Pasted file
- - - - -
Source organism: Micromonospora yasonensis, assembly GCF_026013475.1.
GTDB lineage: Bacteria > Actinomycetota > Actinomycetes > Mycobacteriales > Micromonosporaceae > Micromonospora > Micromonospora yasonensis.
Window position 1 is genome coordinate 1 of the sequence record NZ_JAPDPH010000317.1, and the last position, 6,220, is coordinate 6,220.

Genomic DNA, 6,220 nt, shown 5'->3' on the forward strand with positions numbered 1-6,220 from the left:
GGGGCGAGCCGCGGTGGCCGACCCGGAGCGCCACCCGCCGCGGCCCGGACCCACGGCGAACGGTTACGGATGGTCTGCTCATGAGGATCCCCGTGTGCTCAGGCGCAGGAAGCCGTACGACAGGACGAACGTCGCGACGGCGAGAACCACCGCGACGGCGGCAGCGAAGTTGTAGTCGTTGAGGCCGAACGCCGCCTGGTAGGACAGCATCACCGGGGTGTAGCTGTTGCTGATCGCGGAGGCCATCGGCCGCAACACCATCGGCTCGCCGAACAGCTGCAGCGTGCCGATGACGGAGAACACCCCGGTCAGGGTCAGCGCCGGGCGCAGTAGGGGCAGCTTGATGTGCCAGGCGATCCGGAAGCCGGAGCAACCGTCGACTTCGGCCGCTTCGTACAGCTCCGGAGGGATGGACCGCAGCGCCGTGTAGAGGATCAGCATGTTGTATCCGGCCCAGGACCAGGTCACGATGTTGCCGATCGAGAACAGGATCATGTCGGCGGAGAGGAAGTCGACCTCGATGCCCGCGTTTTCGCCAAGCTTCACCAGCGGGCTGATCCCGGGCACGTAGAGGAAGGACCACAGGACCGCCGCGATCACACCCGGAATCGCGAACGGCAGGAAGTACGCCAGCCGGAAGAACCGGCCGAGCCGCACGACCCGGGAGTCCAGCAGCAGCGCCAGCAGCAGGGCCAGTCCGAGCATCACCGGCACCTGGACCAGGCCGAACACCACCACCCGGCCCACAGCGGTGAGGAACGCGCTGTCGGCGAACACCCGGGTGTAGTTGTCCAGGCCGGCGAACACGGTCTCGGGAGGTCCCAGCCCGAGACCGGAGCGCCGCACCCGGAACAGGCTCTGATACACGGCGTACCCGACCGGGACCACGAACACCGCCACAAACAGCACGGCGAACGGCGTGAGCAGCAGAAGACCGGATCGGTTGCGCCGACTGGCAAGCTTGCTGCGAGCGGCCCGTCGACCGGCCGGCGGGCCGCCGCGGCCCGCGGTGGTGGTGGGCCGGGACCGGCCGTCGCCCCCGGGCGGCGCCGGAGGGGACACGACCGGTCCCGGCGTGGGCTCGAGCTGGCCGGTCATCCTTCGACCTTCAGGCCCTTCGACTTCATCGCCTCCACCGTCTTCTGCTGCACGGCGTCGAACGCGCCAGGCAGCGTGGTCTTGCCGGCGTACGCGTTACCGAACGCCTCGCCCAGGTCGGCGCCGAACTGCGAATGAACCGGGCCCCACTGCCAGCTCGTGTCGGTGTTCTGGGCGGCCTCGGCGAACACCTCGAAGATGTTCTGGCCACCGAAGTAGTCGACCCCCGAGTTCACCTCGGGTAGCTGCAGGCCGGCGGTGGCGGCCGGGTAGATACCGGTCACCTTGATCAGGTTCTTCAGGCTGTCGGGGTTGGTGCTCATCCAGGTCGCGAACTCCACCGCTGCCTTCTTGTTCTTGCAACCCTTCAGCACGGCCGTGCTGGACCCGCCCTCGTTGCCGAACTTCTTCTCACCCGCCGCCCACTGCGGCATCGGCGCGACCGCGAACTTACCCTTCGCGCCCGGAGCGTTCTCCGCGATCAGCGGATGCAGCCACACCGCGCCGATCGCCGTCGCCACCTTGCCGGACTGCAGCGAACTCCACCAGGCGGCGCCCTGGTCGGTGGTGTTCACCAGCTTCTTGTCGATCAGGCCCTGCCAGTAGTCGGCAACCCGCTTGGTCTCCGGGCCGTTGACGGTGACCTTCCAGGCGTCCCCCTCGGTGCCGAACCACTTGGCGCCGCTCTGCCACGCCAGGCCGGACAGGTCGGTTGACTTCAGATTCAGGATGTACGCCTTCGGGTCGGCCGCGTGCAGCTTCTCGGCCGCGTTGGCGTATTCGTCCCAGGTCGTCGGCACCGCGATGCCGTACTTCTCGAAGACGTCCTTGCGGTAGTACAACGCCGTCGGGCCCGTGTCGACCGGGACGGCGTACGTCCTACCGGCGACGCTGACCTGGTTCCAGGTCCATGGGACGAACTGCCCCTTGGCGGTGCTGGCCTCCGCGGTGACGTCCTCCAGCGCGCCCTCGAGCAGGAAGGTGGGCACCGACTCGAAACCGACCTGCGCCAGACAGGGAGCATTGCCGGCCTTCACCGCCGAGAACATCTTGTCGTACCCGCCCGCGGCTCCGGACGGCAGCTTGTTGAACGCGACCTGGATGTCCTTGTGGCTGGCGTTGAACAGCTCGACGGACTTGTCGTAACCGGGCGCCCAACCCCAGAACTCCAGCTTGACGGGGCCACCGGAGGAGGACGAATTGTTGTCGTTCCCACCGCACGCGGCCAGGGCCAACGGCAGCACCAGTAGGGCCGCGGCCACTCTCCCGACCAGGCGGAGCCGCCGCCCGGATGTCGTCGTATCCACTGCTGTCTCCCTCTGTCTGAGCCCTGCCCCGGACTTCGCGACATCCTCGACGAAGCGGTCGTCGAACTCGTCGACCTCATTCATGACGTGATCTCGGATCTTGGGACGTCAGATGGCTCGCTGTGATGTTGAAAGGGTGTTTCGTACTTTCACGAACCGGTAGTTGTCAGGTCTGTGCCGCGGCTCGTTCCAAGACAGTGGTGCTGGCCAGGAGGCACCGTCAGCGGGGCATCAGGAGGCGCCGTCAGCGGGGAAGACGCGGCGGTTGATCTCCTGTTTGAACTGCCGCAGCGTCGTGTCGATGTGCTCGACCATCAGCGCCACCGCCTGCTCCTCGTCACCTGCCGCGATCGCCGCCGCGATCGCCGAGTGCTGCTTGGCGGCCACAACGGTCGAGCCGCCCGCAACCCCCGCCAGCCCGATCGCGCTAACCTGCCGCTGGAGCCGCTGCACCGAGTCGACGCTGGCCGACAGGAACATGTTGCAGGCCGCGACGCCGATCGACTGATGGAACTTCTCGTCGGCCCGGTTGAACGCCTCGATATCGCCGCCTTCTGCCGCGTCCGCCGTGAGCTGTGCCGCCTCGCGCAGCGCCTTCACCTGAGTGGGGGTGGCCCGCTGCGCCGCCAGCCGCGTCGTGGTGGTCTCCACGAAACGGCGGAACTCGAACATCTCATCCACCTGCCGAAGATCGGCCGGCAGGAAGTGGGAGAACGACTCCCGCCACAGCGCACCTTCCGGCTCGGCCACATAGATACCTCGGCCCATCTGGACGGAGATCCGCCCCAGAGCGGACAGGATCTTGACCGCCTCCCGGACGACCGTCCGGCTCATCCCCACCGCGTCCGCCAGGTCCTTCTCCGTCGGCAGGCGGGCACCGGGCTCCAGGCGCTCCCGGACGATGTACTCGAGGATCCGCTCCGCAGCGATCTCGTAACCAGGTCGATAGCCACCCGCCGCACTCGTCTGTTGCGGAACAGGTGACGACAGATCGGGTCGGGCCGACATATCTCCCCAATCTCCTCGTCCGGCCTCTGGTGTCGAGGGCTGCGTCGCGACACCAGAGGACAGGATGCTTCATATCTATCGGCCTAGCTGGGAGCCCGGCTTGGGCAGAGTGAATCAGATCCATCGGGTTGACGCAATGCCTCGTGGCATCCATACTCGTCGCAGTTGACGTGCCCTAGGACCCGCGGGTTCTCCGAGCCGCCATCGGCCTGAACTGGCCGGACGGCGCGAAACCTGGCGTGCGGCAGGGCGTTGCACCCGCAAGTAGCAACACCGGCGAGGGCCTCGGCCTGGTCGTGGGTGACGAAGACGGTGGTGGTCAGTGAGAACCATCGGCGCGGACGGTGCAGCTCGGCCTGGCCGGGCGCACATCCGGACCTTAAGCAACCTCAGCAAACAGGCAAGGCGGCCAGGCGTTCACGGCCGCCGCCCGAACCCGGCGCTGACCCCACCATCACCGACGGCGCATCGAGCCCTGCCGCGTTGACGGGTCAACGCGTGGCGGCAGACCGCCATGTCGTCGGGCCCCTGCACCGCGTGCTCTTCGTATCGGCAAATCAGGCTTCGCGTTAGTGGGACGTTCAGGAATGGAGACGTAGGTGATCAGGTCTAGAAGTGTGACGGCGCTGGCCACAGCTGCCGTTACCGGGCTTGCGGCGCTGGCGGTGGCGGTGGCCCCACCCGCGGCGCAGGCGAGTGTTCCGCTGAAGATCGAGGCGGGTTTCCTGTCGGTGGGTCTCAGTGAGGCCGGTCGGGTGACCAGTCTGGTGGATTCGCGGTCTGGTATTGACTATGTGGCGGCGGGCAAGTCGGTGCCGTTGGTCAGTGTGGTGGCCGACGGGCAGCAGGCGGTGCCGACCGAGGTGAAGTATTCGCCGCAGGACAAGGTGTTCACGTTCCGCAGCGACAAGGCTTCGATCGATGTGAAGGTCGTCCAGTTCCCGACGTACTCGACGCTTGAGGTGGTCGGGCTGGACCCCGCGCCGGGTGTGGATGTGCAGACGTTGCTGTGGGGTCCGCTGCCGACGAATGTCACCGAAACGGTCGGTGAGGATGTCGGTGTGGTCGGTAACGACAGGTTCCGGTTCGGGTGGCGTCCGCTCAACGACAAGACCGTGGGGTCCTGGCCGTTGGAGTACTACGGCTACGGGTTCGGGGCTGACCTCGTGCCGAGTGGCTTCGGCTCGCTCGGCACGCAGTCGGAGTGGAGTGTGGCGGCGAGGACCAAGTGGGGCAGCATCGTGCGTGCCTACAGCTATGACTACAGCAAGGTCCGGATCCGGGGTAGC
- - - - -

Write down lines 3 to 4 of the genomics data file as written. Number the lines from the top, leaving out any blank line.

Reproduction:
Window position 1 is genome coordinate 1 of the sequence record NZ_JAPDPH010000317.1, and the last position, 6,220, is coordinate 6,220.

Genomic DNA, 6,220 nt, shown 5'->3' on the forward strand with positions numbered 1-6,220 from the left: